Connective Threads

Connective Threads

Rather than as divisions or oppositions, Yusuke Sugiyama uses the concept of boundaries to explore the spaces in between; somewhere between abstraction and embodiment, reality and memory, the self and the other and multi-layered consciousness.

A: How do you believe “boundaries” should be understood, with regards to your practice?
YS: When I describe figures, one question always comes to the fore: “Who are these figures?” I don’t treat them as self-portraits, but they do exist somewhere between a real person and an imaginary world. As such, the figures are located at the middle point between myself and other people, acting as a memory and a gateway, drawing upon the world around us and sub-conscious recollections.

A: To what extent are your works influenced by personal history?
YS: The landscapes are based on my memories, be it a town, forest or mountain near where I live. When I drive, I am inundated with beautiful scenery, and I sometimes wish that it would be endless; I hope that my works translate this notion.

A: Is the study of figures a vehicle for self-reflection or an illustration of general societal observations?
YS: The people in my works create, as previously stated, the notion of boundaries, projecting self-reflection and an illustration of general societal observations.

A: How do your chosen materials enable you to express wider themes?
YS: Acrylic allows me to make thin layers of colour as well as wider, more expansive tonal blocks. I like to make multilayered images, so thin layers which have a fast drying time are especially important to me.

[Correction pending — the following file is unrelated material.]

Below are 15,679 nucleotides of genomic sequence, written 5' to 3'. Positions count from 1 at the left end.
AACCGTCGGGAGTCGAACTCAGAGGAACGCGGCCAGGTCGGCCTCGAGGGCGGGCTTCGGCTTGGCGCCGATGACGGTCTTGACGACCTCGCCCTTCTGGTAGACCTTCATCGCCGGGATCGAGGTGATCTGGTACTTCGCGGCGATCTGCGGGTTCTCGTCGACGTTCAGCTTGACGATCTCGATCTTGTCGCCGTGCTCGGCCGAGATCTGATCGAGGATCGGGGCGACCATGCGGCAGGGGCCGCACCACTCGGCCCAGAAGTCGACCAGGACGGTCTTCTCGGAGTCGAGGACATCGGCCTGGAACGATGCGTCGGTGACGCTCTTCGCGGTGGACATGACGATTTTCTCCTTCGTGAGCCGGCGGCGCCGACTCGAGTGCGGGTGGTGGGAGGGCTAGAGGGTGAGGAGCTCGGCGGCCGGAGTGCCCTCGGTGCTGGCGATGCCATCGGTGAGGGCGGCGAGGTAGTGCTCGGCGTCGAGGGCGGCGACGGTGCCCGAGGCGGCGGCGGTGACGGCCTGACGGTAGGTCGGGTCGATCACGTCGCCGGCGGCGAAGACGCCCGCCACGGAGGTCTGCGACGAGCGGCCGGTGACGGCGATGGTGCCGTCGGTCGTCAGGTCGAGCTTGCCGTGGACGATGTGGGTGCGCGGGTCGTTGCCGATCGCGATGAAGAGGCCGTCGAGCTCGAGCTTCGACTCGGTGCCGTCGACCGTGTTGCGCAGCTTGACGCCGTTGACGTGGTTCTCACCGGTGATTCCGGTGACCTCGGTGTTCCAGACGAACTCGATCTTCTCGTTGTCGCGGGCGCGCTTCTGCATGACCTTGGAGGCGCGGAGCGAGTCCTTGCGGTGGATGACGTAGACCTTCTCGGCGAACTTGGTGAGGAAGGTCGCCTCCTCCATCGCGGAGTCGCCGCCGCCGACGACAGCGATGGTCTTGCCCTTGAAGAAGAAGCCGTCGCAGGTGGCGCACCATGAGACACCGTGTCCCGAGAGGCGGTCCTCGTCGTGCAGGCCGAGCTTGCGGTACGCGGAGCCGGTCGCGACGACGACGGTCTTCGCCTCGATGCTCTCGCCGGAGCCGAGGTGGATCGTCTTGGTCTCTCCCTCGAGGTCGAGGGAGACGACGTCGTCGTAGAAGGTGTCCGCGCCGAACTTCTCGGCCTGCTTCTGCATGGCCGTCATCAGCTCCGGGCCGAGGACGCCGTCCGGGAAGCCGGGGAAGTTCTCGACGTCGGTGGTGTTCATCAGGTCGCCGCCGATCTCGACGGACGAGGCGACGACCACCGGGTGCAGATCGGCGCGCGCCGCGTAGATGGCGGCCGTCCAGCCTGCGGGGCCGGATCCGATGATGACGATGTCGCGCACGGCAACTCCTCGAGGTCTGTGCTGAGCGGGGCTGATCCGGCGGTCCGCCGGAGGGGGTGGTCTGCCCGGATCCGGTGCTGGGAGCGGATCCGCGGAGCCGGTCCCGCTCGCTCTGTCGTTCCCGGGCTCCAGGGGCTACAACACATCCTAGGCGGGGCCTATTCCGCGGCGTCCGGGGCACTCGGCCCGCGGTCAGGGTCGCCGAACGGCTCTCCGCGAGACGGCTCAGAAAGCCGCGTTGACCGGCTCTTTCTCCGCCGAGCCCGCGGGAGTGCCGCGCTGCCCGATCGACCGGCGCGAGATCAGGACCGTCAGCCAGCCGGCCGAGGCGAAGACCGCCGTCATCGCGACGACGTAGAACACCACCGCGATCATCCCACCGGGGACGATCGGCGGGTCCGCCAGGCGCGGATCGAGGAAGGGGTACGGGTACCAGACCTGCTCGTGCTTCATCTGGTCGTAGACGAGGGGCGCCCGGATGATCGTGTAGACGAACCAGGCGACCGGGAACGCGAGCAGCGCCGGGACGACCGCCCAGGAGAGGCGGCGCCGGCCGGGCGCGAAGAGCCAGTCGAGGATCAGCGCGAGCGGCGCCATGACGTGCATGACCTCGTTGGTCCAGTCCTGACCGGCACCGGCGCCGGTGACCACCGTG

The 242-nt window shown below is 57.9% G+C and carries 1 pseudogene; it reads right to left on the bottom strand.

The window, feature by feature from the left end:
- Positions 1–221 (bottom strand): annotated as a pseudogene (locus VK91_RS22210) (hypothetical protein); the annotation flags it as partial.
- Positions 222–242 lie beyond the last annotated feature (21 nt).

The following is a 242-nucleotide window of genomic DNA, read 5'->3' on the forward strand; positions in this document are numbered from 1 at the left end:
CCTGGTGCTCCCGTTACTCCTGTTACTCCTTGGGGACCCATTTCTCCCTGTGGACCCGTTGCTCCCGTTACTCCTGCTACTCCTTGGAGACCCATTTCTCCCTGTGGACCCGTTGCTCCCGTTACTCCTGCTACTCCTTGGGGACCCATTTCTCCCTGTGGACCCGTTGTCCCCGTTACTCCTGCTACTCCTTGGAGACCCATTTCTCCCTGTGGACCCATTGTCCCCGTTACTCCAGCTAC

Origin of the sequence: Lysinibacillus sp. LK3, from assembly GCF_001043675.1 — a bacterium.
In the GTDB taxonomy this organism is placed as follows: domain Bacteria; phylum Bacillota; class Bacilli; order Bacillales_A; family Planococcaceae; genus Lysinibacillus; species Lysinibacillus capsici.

A: How has your work developed over the last few years stylistically and conceptually?
YS: When I realised that my works were about the relationship between figures and the surrounding landscape, I tried to treat each composition as a multilayered consciousness. I focus on several aspects, and spectators have often found specific messages in the works as a result of this consideration.

A: Do you value the preparatory stages of your process to be as much of a method of creation as the painting itself?
YS: Yes, the preparatory stages are very important to me, they shaping of the canvas in some ways already contributes to the image that is coming together.

A: Why do you believe dreams and reality are interesting concepts to explore?
YS: Because if my works can be precise descriptions of dreams, memory and reality come to the fore. My works are structured upon the desire to rid the viewer of simple superficial readings.

A: What are your plans for forthcoming year?
YS: The most important thing for me is to make as many multilayered works as possible. I hope that my drawings and paintings offer viewers some sense of joy, peace and energy.

1. Blue Garden, 2016. Acrylic on canvas, 105cm x 91cm.